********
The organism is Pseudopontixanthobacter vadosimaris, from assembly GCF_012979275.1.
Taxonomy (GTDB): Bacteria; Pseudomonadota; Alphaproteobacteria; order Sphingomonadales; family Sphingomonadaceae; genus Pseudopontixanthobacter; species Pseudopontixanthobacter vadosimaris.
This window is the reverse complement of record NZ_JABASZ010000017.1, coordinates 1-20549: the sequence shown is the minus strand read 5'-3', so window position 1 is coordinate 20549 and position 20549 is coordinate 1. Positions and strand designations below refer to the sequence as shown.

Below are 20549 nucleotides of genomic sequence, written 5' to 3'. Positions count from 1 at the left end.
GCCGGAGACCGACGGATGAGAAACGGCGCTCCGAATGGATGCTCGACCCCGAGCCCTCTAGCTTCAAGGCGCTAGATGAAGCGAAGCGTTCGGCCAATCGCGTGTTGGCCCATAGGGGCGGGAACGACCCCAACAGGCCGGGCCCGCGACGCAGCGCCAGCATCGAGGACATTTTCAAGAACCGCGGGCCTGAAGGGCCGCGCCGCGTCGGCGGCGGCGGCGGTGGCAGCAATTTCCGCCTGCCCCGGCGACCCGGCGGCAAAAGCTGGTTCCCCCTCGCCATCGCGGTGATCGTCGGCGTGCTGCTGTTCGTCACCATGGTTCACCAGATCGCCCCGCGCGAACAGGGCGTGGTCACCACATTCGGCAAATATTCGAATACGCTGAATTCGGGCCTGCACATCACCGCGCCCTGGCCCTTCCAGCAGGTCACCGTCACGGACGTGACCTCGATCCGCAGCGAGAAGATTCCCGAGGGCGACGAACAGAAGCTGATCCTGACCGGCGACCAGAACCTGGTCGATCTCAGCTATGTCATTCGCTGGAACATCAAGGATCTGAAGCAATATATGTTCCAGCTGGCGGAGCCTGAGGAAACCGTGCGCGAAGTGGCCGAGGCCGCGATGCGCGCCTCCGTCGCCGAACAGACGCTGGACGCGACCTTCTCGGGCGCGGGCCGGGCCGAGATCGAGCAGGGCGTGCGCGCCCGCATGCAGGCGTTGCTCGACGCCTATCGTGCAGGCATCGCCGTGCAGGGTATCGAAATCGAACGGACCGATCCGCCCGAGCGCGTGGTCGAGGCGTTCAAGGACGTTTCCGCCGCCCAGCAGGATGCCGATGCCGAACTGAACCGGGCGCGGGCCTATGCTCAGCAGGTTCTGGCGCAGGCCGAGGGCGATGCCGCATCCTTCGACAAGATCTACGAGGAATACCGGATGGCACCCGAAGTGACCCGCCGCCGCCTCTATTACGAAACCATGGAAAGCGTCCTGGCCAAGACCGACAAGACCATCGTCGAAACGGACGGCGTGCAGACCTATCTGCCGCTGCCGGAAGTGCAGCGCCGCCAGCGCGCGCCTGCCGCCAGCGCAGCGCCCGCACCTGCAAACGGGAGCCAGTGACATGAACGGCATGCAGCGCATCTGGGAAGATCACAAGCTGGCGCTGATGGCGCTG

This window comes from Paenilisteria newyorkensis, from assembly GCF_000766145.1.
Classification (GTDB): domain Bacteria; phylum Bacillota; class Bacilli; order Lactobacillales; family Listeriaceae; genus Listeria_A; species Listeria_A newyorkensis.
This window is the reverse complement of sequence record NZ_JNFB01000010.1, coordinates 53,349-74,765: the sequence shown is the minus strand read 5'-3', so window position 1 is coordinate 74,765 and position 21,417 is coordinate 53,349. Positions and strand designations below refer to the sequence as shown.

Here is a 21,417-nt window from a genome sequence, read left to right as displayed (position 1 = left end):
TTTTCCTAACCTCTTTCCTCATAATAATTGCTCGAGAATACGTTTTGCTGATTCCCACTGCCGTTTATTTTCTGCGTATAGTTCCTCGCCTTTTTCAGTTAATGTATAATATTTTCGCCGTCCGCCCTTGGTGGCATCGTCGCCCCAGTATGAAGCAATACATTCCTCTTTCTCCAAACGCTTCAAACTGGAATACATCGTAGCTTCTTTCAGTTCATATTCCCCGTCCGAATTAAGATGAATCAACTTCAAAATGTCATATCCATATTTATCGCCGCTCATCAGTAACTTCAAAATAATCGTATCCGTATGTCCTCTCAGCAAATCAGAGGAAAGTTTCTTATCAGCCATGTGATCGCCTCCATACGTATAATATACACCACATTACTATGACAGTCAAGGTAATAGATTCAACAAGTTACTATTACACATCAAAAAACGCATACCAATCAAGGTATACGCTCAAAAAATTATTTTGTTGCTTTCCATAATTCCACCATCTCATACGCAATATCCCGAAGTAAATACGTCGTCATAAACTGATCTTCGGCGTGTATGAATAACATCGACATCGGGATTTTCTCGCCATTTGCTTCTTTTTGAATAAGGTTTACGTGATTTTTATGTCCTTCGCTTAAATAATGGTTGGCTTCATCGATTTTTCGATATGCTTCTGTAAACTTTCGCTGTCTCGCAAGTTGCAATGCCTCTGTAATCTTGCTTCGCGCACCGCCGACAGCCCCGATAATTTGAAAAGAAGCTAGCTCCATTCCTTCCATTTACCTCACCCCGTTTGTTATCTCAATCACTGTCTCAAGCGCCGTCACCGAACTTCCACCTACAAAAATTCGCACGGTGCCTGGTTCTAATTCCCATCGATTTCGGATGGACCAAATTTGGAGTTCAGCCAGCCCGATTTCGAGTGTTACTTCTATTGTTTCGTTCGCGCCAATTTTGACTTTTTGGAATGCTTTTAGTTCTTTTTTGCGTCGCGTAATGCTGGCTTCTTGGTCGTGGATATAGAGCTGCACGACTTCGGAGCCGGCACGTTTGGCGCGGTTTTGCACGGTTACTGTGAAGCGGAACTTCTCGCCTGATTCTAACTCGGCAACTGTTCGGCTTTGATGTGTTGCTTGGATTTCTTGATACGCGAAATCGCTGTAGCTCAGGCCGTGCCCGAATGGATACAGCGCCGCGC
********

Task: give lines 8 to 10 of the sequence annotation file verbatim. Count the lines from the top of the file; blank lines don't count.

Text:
This window is the reverse complement of sequence record NZ_JNFB01000010.1, coordinates 53,349-74,765: the sequence shown is the minus strand read 5'-3', so window position 1 is coordinate 74,765 and position 21,417 is coordinate 53,349. Positions and strand designations below refer to the sequence as shown.

Here is a 21,417-nt window from a genome sequence, read left to right as displayed (position 1 = left end):
TTTTCCTAACCTCTTTCCTCATAATAATTGCTCGAGAATACGTTTTGCTGATTCCCACTGCCGTTTATTTTCTGCGTATAGTTCCTCGCCTTTTTCAGTTAATGTATAATATTTTCGCCGTCCGCCCTTGGTGGCATCGTCGCCCCAGTATGAAGCAATACATTCCTCTTTCTCCAAACGCTTCAAACTGGAATACATCGTAGCTTCTTTCAGTTCATATTCCCCGTCCGAATTAAGATGAATCAACTTCAAAATGTCATATCCATATTTATCGCCGCTCATCAGTAACTTCAAAATAATCGTATCCGTATGTCCTCTCAGCAAATCAGAGGAAAGTTTCTTATCAGCCATGTGATCGCCTCCATACGTATAATATACACCACATTACTATGACAGTCAAGGTAATAGATTCAACAAGTTACTATTACACATCAAAAAACGCATACCAATCAAGGTATACGCTCAAAAAATTATTTTGTTGCTTTCCATAATTCCACCATCTCATACGCAATATCCCGAAGTAAATACGTCGTCATAAACTGATCTTCGGCGTGTATGAATAACATCGACATCGGGATTTTCTCGCCATTTGCTTCTTTTTGAATAAGGTTTACGTGATTTTTATGTCCTTCGCTTAAATAATGGTTGGCTTCATCGATTTTTCGATATGCTTCTGTAAACTTTCGCTGTCTCGCAAGTTGCAATGCCTCTGTAATCTTGCTTCGCGCACCGCCGACAGCCCCGATAATTTGAAAAGAAGCTAGCTCCATTCCTTCCATTTACCTCACCCCGTTTGTTATCTCAATCACTGTCTCAAGCGCCGTCACCGAACTTCCACCTACAAAAATTCGCACGGTGCCTGGTTCTAATTCCCATCGATTTCGGATGGACCAAATTTGGAGTTCAGCCAGCCCGATTTCGAGTGTTACTTCTATTGTTTCGTTCGCGCCAATTTTGACTTTTTGGAATGCTTTTAGTTCTTTTTTGCGTCGCGTAATGCTGGCTTCTTGGTCGTGGATATAGAGCTGCACGACTTCGGAGCCGGCACGTTTGGCGCGGTTTTGCACGGTTACTGTGAAGCGGAACTTCTCGCCTGATTCTAACTCGGCAACTGTTCGGCTTTGATGTGTTGCTTGGATTTCTTGATACGCGAAATCGCTGTAGCTCAGGCCGTGCCCGAATGGATACAGCGCCGCGC